With more and more formally online-only brands opening up physical store locations, there is no question that brick-and-mortar retail remains incredibly valuable to the industry. At the same time, more traditional retailers are realizing that a dynamic web presence is essential to driving sales and traffic both online and in-store. To succeed in 2020, retailers need to find a way to balance both their brick-and-mortar and online strategies. It’s a symbiotic relationship between the two, with each one supporting the other and neither able to sustain themselves alone. By recalibrating their priorities and attention accordingly, retailers can better meet consumers’ needs and expectations.
Here are some key retail insights to keep in mind as you plan for 2020 and beyond:
Create A Seamless Omnichannel Experience
It’s true that online furniture sales now make up around 20% of the total industry revenue—making it one of the fastest growing ecommerce markets. But many of today’s consumers still want the option of being able to actually touch and feel the products before buying. Interestingly enough, this is especially true for younger shoppers. According to STORIS, “digital native generations are more likely to unplug and visit a store to discover new merchandise and make a purchase…However, because digital native generations are overstimulated, a lackluster retail experience will certainly fail to inspire. Brands must tell their holistic stories effectively, both in-store and online.”
For many customers of all ages, online research is step one of the shopping process—even when they plan to head into an actual store later. That means that, in this first phase, they expect your website to provide them with key product information and up-to-date inventory data. They should know exactly what the item looks like and whether or not it is available at their store of choice.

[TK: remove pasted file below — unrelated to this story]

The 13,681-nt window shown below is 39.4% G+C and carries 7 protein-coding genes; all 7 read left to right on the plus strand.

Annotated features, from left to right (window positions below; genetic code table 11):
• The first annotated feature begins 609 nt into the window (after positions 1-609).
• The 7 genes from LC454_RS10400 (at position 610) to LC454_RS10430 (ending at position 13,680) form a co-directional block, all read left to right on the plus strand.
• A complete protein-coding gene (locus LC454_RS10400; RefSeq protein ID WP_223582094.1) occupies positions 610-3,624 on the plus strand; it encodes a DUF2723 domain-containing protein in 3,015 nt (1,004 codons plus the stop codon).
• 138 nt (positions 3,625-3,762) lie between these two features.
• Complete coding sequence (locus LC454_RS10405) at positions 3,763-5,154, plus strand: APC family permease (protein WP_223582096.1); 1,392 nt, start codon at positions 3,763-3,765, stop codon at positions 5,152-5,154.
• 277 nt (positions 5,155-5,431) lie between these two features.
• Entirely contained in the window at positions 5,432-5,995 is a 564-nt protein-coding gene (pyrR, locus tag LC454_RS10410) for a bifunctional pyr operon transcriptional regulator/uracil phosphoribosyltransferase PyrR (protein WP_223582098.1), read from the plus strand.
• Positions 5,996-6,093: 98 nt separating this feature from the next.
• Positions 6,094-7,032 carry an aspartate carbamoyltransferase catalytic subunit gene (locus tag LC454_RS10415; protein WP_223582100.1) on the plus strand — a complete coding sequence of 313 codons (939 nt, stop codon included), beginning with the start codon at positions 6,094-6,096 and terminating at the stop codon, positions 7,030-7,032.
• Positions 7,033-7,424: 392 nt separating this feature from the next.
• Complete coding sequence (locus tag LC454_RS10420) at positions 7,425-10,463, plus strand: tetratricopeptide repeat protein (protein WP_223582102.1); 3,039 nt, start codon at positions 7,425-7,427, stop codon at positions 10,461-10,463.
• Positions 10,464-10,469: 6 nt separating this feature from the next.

Whether you’re offering them a “Buy Online, Pick Up In-Store” option or giving them clear directions on where they can find the product in-store, it’s important to bridge that gap between the digital and physical. By making this transition as seamless as possible, retailers minimize the risk of shoppers abandoning their products before purchase.
At the very least, retailers must recognize that if someone can’t find you online—they definitely won’t be able to find you in real life. In addition to making sure your website is easy to navigate, double check that your Google My Business profile is up-to-date and optimized. Consumers shouldn’t have to search far and wide to figure out how to get to your store.
Recognize The Power Of Online Reviews
One big part of the product research process comes from online reviews. While many people do seek out expert advice and technical details, you can’t deny the power of peer insights. For skeptical shoppers, reviews offer a certain level of authenticity—even when they may take their words with a grain of salt. In fact, a lack of any reviews can be a huge red flag for many shoppers, dissuading them from even considering the product as an option. This has been a major hurdle for many traditional mattress sellers, many of whom do not sell online at all. Beyond simply losing out on digital sales, these retailers also miss out on the reviews as well—which, in turn, has an impact on in-store sales.